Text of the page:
Arctic Borderlands Manual
The materials include:
An interview guide
Example of summary of survey answers
The manual for Arctic Borderlands Ecological Knowledge Society (ABEKS) is called an interview guide. A set of guidelines provides an overview of the monitoring process. The guidelines are called "Training Workbook for Community Ecosystem Monitors and Interviewers." The interview guide is about 15 to 20 pages, and changes a bit each year. One part is for berry experts, another is for caribou experts, and another is for fish experts.
The community monitor has to submit 20 completed sections for each part. This means they need to interview more than 20 people, depending on whether the experts they interview know about berries and caribou, or berries and fish, or other combinations. There are other parts of the interview form that deal with observations of unusual weather, other animals and travel patterns that everyone needs to answer. Community monitors sometimes say that the people they interview find the interviews are too long and that some questions repeat. There have been small changes to the questions asked each year.
The guidelines for interviews are available here:
Arctic Borderlands Ecological Knowledge Cooperative is a community based monitoring program of the Arctic Borderlands Ecological Knowledge Society (ABEKS). It documents local experiences of ecological change within the range of the Porcupine Caribou Herd. ABEKS is comprised of and partners with Inuvialuit and Gwich’in organizations and governments, co-management groups, scientists and other government agencies. The project was started in 1994 by people living and working in the Northern Yukon. The group identified three main issues as being important for ecological monitoring in this area: climate change, contaminants and regional development. They identified the need to bring together science and local and traditional knowledge to promote better decision making in the North.
ABEKS data has been used by academics, researchers, and other stakeholders. ABEKS periodically reviews the utility of the data through program review and data analysis. The data has been evaluated as a stand-alone line of evidence that may be used in decision-making to the benefit of people living in the North and dependent on Northern resources. It has also been validated by its accurate prediction of Porcupine Caribou herd size at a time when aerial survey data was not available and computer modelling generated a significant underestimate.
The expected results of the program is to make Inuvialuit and Gwich’in knowledge available to decision makers and strengthening their ability to create sound conservation goals. The program also provides place based training and may contribute to an evidence-based approach to adaptive management and climate change preparedness in the North.
Community monitors are contracted and trained to conduct community based ecological monitoring interviews. Local Renewable Resource Councils/Hunters and Trappers Associations support the program by identifying the monitor and interviewees and providing administrative support.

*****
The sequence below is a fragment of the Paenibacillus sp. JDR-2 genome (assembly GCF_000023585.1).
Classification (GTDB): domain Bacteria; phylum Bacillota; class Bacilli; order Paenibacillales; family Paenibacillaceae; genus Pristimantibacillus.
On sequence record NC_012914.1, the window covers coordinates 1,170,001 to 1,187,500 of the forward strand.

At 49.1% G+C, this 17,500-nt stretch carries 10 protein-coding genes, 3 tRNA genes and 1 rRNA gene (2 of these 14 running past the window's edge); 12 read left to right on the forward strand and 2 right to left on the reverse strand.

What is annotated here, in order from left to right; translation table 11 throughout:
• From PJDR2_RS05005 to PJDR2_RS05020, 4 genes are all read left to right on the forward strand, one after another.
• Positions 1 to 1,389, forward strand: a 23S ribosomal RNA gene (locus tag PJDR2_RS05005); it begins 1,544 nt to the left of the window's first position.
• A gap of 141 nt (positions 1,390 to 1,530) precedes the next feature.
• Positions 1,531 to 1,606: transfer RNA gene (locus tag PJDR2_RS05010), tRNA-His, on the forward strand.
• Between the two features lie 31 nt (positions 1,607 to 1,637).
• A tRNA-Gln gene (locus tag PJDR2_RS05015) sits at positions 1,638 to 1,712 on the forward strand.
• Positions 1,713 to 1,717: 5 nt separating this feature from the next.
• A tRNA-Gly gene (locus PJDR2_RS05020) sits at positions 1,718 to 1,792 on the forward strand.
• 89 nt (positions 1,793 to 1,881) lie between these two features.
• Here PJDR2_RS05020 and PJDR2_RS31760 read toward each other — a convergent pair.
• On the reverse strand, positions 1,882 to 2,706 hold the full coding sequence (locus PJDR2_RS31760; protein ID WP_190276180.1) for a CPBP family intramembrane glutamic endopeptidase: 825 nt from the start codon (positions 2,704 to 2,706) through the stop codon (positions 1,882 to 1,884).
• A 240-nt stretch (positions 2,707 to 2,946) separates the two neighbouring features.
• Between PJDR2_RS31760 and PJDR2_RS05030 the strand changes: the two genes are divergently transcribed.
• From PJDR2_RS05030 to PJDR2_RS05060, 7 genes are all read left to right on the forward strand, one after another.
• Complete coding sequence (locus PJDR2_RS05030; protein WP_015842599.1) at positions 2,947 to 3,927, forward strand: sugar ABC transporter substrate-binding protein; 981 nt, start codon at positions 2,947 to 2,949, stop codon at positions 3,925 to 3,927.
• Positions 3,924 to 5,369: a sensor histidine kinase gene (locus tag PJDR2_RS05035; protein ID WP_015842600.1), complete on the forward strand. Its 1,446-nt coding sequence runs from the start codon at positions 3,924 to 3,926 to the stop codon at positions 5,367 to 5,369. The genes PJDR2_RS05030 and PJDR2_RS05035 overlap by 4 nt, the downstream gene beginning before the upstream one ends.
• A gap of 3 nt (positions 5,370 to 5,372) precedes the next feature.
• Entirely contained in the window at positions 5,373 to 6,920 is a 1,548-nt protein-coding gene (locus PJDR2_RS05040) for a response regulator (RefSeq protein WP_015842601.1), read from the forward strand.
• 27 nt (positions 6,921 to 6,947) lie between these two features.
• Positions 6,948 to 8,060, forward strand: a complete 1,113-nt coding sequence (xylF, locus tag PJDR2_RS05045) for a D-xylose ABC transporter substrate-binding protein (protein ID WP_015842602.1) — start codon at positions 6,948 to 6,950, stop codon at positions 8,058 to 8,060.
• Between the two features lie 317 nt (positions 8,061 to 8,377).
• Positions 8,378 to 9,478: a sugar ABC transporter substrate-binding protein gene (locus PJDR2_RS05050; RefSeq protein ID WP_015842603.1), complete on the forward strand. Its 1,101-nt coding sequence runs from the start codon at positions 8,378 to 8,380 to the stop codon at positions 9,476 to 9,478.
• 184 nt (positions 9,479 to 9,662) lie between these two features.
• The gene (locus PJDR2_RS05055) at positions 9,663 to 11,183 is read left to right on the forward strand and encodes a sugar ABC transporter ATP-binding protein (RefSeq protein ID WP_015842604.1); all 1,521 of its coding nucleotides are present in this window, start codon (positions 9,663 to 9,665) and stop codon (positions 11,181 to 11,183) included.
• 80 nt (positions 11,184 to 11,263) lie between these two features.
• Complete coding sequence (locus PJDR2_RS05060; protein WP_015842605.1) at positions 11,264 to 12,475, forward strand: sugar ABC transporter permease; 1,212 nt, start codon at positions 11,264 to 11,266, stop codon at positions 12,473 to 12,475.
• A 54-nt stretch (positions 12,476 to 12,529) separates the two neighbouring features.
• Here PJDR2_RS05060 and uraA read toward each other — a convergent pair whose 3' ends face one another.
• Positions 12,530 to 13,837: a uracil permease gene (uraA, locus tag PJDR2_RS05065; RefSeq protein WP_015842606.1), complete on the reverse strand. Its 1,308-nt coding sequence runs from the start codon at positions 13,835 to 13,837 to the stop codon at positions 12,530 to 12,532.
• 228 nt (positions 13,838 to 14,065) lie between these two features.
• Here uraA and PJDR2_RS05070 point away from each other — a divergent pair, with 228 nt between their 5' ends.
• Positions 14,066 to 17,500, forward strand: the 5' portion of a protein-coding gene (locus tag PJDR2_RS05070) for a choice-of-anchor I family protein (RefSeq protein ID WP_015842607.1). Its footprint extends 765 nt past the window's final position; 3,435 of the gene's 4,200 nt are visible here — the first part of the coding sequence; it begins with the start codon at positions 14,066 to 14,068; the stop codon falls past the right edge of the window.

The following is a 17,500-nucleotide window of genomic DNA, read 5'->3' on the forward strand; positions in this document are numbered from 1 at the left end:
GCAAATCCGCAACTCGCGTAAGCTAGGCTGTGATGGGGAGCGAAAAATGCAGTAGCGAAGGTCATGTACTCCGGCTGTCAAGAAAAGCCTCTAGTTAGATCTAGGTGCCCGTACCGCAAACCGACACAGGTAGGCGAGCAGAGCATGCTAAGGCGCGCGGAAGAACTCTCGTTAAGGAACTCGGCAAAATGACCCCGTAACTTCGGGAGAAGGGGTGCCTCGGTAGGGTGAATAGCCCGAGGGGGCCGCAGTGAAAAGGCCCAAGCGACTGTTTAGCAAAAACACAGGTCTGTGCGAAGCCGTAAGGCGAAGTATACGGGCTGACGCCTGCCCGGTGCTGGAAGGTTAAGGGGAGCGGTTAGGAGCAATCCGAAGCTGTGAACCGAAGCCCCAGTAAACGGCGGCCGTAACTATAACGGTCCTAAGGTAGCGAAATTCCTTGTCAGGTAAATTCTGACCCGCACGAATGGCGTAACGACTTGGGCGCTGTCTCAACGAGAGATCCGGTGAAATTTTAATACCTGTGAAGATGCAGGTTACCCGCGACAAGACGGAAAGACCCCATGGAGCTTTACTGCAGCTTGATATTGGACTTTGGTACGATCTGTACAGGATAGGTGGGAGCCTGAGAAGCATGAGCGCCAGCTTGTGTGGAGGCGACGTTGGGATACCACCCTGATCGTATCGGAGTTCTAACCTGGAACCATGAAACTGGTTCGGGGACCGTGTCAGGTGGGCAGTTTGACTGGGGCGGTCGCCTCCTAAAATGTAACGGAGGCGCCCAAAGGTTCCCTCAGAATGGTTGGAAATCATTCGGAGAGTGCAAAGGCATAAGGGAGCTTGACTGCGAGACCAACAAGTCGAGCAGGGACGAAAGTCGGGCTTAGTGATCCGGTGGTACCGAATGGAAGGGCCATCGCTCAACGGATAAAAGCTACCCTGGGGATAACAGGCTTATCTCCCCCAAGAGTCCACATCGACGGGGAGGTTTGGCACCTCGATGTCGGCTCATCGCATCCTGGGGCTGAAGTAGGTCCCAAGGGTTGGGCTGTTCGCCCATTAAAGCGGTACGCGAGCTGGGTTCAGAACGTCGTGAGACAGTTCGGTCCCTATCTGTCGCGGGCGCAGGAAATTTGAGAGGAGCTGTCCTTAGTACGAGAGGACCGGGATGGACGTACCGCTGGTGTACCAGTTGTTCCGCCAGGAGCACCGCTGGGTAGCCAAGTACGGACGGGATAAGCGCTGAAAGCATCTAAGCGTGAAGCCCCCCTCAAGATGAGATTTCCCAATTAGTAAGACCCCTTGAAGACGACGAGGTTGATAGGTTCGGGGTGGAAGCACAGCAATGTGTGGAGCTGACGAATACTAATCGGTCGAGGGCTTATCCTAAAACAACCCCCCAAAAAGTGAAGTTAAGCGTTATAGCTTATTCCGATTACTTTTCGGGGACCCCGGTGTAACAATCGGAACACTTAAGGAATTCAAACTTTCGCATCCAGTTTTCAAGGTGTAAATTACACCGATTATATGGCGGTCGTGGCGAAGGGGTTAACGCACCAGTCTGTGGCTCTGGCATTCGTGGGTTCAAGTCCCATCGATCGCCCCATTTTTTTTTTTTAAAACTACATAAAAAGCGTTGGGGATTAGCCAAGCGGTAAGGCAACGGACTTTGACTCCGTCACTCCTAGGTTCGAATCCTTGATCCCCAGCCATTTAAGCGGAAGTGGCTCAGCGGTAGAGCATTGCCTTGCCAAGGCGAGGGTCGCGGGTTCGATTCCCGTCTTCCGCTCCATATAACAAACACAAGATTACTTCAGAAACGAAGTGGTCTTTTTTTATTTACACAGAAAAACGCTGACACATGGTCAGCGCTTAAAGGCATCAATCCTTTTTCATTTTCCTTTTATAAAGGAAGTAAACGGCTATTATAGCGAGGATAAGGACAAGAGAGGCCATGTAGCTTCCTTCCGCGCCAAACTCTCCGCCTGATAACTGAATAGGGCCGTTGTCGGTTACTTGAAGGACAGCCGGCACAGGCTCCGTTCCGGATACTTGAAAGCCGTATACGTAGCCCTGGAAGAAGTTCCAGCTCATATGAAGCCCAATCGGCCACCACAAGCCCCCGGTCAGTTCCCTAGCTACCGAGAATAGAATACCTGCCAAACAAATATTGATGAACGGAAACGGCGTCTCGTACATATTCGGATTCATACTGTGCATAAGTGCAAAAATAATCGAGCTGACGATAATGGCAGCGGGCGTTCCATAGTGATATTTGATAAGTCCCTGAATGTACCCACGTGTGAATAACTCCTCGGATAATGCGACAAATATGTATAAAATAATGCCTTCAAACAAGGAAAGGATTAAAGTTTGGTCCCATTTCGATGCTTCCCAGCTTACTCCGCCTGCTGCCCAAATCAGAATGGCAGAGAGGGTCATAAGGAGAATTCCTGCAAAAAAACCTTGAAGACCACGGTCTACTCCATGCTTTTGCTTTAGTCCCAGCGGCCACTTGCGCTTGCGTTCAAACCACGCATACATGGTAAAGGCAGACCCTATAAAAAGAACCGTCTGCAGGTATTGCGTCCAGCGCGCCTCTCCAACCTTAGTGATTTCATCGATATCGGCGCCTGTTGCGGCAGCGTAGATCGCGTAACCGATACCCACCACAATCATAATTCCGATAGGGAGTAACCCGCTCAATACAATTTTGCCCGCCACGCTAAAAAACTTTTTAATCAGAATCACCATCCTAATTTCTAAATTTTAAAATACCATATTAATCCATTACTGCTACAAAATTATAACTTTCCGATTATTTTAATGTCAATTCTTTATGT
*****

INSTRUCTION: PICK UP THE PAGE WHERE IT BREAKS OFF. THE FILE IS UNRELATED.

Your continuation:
Senior monitors mentoring a youth (age 18-29 years) monitor in each community.
Observations are recorded, archived in a database, summarized and validated by the communities.
Local experts are asked questions about what they observe on the land in many categories, including caribou, fish, birds, berries and unusual weather events.
Community monitors upload the survey answers to an online database. A summary of the data is presented to each community at the end of the monitoring season.
Community monitors prepare a written summary of the main things they have learned from people in their community. The reports are compiled and returned to the community each year. Examples can be found here:
Occasionally ABEKS organizes a gathering for communities to exchange information and discuss methodology and use of the data. Scientists, researchers, funders and others are invited to the gatherings, which creates an opportunity to connect with the communities and people involved in the project and to share and update information and discuss new opportunities to work together.
Community monitors interview at least 20 local experts each year. The survey used is arranged in sections which address berries, weather, fish, birds, caribou and other mammals. The survey form is available here:
The database is hosted by Data Path Systems, a Yukon based data management company. The database contains over 20 years-worth of observations. There is already enough evidence within to look at trends and to overlay the data with other datasets, such as Environment Canada’s climate data. It is possible that the database can be used to investigate cumulative impacts in the study area.
Participating communities own and have access to the database. Researchers and other entities seeking access to the data submit an application to the relevant communities through the Renewable Resource Council or Hunter/Trapper Committee. These councils determine relevance to their community and interests and either approve or deny the applications. ABEKS requests access to all publications that reference the ABEKS database.
ABEKS publications include analyses that we have undertaken as part of the processes of program evaluation and adaptive management, as well as publications and research done by people or groups that have gained access to the database through application to RRCs or HTCs. All publications can be found here:
ABEKS has developed a list of scientific indicators that can be used to monitor ecological change. We update the list every few years as participants identify which ones are important to what is being observed in their communities. The indicators may be found here: